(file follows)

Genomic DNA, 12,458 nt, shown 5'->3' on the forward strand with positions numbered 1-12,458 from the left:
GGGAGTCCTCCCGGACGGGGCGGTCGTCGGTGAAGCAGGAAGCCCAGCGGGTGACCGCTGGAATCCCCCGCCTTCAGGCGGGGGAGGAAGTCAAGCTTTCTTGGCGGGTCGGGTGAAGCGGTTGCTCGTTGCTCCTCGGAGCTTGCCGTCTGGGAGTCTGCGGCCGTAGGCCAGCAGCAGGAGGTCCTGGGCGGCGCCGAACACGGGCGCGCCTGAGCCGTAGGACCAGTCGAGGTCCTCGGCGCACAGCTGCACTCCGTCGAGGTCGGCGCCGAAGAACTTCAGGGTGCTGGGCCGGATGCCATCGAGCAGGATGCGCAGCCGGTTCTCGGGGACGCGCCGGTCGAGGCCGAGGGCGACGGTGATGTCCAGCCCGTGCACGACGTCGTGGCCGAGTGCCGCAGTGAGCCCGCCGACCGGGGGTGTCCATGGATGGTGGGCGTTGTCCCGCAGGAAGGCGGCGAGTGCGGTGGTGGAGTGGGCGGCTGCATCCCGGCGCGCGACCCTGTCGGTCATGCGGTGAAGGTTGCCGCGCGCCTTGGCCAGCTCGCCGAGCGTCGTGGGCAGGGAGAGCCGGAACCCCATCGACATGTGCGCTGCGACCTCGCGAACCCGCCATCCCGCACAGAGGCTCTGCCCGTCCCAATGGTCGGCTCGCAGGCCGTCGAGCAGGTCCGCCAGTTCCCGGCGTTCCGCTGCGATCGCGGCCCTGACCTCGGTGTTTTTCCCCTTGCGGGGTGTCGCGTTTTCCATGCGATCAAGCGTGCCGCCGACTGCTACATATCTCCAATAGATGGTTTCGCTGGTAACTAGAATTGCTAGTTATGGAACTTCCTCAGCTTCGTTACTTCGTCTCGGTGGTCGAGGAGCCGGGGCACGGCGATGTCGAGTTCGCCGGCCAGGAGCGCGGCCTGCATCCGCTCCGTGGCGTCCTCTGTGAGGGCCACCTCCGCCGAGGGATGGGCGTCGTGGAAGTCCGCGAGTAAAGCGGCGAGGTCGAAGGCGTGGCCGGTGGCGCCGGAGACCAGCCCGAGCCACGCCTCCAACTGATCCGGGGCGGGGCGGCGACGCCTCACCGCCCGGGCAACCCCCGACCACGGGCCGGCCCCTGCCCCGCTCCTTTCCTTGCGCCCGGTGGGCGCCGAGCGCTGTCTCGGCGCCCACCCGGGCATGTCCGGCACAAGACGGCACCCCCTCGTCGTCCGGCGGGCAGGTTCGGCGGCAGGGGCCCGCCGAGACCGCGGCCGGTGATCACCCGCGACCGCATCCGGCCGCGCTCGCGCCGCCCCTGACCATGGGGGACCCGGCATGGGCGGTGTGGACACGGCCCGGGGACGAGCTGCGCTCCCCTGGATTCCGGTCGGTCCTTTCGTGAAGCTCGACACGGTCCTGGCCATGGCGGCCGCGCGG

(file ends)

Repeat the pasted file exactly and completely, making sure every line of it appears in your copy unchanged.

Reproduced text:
Genomic DNA, 12,458 nt, shown 5'->3' on the forward strand with positions numbered 1-12,458 from the left:
GGGAGTCCTCCCGGACGGGGCGGTCGTCGGTGAAGCAGGAAGCCCAGCGGGTGACCGCTGGAATCCCCCGCCTTCAGGCGGGGGAGGAAGTCAAGCTTTCTTGGCGGGTCGGGTGAAGCGGTTGCTCGTTGCTCCTCGGAGCTTGCCGTCTGGGAGTCTGCGGCCGTAGGCCAGCAGCAGGAGGTCCTGGGCGGCGCCGAACACGGGCGCGCCTGAGCCGTAGGACCAGTCGAGGTCCTCGGCGCACAGCTGCACTCCGTCGAGGTCGGCGCCGAAGAACTTCAGGGTGCTGGGCCGGATGCCATCGAGCAGGATGCGCAGCCGGTTCTCGGGGACGCGCCGGTCGAGGCCGAGGGCGACGGTGATGTCCAGCCCGTGCACGACGTCGTGGCCGAGTGCCGCAGTGAGCCCGCCGACCGGGGGTGTCCATGGATGGTGGGCGTTGTCCCGCAGGAAGGCGGCGAGTGCGGTGGTGGAGTGGGCGGCTGCATCCCGGCGCGCGACCCTGTCGGTCATGCGGTGAAGGTTGCCGCGCGCCTTGGCCAGCTCGCCGAGCGTCGTGGGCAGGGAGAGCCGGAACCCCATCGACATGTGCGCTGCGACCTCGCGAACCCGCCATCCCGCACAGAGGCTCTGCCCGTCCCAATGGTCGGCTCGCAGGCCGTCGAGCAGGTCCGCCAGTTCCCGGCGTTCCGCTGCGATCGCGGCCCTGACCTCGGTGTTTTTCCCCTTGCGGGGTGTCGCGTTTTCCATGCGATCAAGCGTGCCGCCGACTGCTACATATCTCCAATAGATGGTTTCGCTGGTAACTAGAATTGCTAGTTATGGAACTTCCTCAGCTTCGTTACTTCGTCTCGGTGGTCGAGGAGCCGGGGCACGGCGATGTCGAGTTCGCCGGCCAGGAGCGCGGCCTGCATCCGCTCCGTGGCGTCCTCTGTGAGGGCCACCTCCGCCGAGGGATGGGCGTCGTGGAAGTCCGCGAGTAAAGCGGCGAGGTCGAAGGCGTGGCCGGTGGCGCCGGAGACCAGCCCGAGCCACGCCTCCAACTGATCCGGGGCGGGGCGGCGACGCCTCACCGCCCGGGCAACCCCCGACCACGGGCCGGCCCCTGCCCCGCTCCTTTCCTTGCGCCCGGTGGGCGCCGAGCGCTGTCTCGGCGCCCACCCGGGCATGTCCGGCACAAGACGGCACCCCCTCGTCGTCCGGCGGGCAGGTTCGGCGGCAGGGGCCCGCCGAGACCGCGGCCGGTGATCACCCGCGACCGCATCCGGCCGCGCTCGCGCCGCCCCTGACCATGGGGGACCCGGCATGGGCGGTGTGGACACGGCCCGGGGACGAGCTGCGCTCCCCTGGATTCCGGTCGGTCCTTTCGTGAAGCTCGACACGGTCCTGGCCATGGCGGCCGCGCGG